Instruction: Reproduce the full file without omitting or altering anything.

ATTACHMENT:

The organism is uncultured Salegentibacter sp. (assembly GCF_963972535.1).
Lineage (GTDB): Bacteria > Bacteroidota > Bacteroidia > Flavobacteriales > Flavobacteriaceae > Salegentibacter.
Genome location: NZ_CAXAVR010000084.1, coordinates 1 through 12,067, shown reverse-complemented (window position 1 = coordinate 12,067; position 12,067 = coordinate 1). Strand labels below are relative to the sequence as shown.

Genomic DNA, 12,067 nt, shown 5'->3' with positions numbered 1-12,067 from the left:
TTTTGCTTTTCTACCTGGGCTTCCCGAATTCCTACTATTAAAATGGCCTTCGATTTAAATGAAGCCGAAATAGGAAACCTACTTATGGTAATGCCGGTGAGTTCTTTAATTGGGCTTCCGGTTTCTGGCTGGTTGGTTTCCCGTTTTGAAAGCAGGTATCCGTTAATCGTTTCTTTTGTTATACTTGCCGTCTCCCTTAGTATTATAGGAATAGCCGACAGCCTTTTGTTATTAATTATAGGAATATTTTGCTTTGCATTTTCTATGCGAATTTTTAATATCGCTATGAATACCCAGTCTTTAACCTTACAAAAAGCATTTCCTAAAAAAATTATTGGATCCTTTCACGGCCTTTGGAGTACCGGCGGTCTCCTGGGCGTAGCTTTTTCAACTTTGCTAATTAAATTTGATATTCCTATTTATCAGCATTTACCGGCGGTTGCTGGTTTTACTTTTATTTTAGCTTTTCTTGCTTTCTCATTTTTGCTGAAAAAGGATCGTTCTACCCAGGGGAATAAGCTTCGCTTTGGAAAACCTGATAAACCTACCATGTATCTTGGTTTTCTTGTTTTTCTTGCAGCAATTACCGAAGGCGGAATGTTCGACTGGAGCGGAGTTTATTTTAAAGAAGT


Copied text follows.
The organism is uncultured Salegentibacter sp. (assembly GCF_963972535.1).
Lineage (GTDB): Bacteria > Bacteroidota > Bacteroidia > Flavobacteriales > Flavobacteriaceae > Salegentibacter.
Genome location: NZ_CAXAVR010000084.1, coordinates 1 through 12,067, shown reverse-complemented (window position 1 = coordinate 12,067; position 12,067 = coordinate 1). Strand labels below are relative to the sequence as shown.

Genomic DNA, 12,067 nt, shown 5'->3' with positions numbered 1-12,067 from the left:
TTTTGCTTTTCTACCTGGGCTTCCCGAATTCCTACTATTAAAATGGCCTTCGATTTAAATGAAGCCGAAATAGGAAACCTACTTATGGTAATGCCGGTGAGTTCTTTAATTGGGCTTCCGGTTTCTGGCTGGTTGGTTTCCCGTTTTGAAAGCAGGTATCCGTTAATCGTTTCTTTTGTTATACTTGCCGTCTCCCTTAGTATTATAGGAATAGCCGACAGCCTTTTGTTATTAATTATAGGAATATTTTGCTTTGCATTTTCTATGCGAATTTTTAATATCGCTATGAATACCCAGTCTTTAACCTTACAAAAAGCATTTCCTAAAAAAATTATTGGATCCTTTCACGGCCTTTGGAGTACCGGCGGTCTCCTGGGCGTAGCTTTTTCAACTTTGCTAATTAAATTTGATATTCCTATTTATCAGCATTTACCGGCGGTTGCTGGTTTTACTTTTATTTTAGCTTTTCTTGCTTTCTCATTTTTGCTGAAAAAGGATCGTTCTACCCAGGGGAATAAGCTTCGCTTTGGAAAACCTGATAAACCTACCATGTATCTTGGTTTTCTTGTTTTTCTTGCAGCAATTACCGAAGGCGGAATGTTCGACTGGAGCGGAGTTTATTTTAAAGAAGT